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Simulation of Human Behavior


Critiquing Human Judgment Using Knowledge-Acquisition Systems

AI Magazine

Automated knowledge-acquisition systems have focused on embedding a cognitive model of a key knowledge worker in their software that allows the system to acquire a knowledge base by interviewing domain experts just as the knowledge worker would. Two sets of research questions arise: (1) What theories, strategies, and approaches will let the modeling process be facilitated; accelerated; and, possibly, automated? If automated knowledge-acquisition systems reduce the bottleneck associated with acquiring knowledge bases, how can the bottleneck of building the automated knowledge-acquisition system itself be broken? That is, humans are known to be subject to errors and cognitive biases in their judgment processes. How can an automated system critique and influence such biases in a positive fashion, what common patterns exist across applications, and can models of influencing behavior be described and standardized?


A General Context-Aware Framework for Improved Human-System Interactions

AI Magazine

For humans and automation to effectively collaborate and perform tasks, all participants need access to a common representation of potentially relevant situational information, or context. This article describes a general framework for building context-aware interactive intelligent systems that comprises three major functions: (1) capture human-system interactions and infer implicit context; (2) analyze and predict user intent and goals; and (3) provide effective augmentation or mitigation strategies to improve performance, such as delivering timely, personalized information and recommendations, adjusting levels of automation, or adapting visualizations. Our goal is to develop an approach that enables humans to interact with automation more intuitively and naturally that is reusable across domains by modeling context and algorithms at a higher-level of abstraction. We first provide an operational definition of context and discuss challenges and opportunities for exploiting context. We then describe our current work towards a general platform that supports developing context-aware applications in a variety of domains.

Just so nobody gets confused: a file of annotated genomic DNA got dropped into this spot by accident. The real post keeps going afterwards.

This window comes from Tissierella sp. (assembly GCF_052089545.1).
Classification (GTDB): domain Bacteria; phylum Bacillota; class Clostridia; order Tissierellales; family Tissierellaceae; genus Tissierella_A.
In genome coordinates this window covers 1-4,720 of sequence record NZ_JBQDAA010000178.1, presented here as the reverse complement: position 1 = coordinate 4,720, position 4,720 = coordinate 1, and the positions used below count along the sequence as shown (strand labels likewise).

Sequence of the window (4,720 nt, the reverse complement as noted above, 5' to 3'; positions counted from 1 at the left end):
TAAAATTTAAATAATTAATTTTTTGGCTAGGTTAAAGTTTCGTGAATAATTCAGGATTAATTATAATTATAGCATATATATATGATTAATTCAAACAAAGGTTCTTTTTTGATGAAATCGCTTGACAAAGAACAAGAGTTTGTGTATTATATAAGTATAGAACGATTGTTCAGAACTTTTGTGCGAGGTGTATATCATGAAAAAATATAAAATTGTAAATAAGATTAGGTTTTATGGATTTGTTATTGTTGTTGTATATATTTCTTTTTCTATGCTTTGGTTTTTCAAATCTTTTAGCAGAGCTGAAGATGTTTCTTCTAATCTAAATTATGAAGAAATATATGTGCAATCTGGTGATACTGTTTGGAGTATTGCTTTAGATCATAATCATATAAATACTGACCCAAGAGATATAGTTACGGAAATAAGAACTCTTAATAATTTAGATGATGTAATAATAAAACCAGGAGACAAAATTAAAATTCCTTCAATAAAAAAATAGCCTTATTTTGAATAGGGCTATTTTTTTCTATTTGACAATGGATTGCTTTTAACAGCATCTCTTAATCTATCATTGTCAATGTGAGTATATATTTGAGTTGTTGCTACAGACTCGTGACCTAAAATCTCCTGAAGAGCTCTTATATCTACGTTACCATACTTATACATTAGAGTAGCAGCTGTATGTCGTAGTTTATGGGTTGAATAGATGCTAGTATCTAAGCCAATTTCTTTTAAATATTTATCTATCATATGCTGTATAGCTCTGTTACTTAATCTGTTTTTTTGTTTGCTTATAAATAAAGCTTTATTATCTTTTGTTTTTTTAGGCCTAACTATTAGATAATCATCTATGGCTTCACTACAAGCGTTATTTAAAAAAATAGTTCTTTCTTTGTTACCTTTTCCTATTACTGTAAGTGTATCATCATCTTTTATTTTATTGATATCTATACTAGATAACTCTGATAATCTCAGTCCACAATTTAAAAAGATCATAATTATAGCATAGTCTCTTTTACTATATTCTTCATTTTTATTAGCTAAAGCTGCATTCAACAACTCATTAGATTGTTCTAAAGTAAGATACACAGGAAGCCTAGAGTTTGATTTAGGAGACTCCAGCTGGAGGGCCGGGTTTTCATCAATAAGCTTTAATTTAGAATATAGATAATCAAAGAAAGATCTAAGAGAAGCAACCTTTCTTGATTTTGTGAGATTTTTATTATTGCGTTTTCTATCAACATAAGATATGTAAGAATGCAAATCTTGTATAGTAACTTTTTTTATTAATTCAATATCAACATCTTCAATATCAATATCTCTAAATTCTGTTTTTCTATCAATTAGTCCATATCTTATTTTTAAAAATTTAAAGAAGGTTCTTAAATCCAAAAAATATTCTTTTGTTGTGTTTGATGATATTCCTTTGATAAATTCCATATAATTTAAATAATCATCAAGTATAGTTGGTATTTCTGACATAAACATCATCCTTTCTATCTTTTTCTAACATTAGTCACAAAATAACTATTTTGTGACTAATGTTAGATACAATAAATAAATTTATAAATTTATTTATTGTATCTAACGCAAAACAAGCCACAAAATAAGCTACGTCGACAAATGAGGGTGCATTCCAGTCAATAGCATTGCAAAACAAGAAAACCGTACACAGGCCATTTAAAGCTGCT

Overcome your cognitive biases with help from this online training

Mashable

As humans, we're forced to make lots of decisions on a daily basis. And while we may think we make every single decision based on facts, logic, and reasoning, there's a lot more to it than that. As it turns out, we kind of suck at the whole decision-making process due to our own cognitive biases. Discovered by two dudes named Daniel Kahneman and Amos Tversky in the 1970s, cognitive biases are basically like mental shortcuts or rules that simplify the decision-making process. Sure, we try to rationalize them after the fact through logic and reasoning, but the choice itself is pre-determined by the unconscious part of the mind.


What Soldiers, Doctors, and Professors Can Teach Us About Artificial Intelligence During COVID-19

#artificialintelligence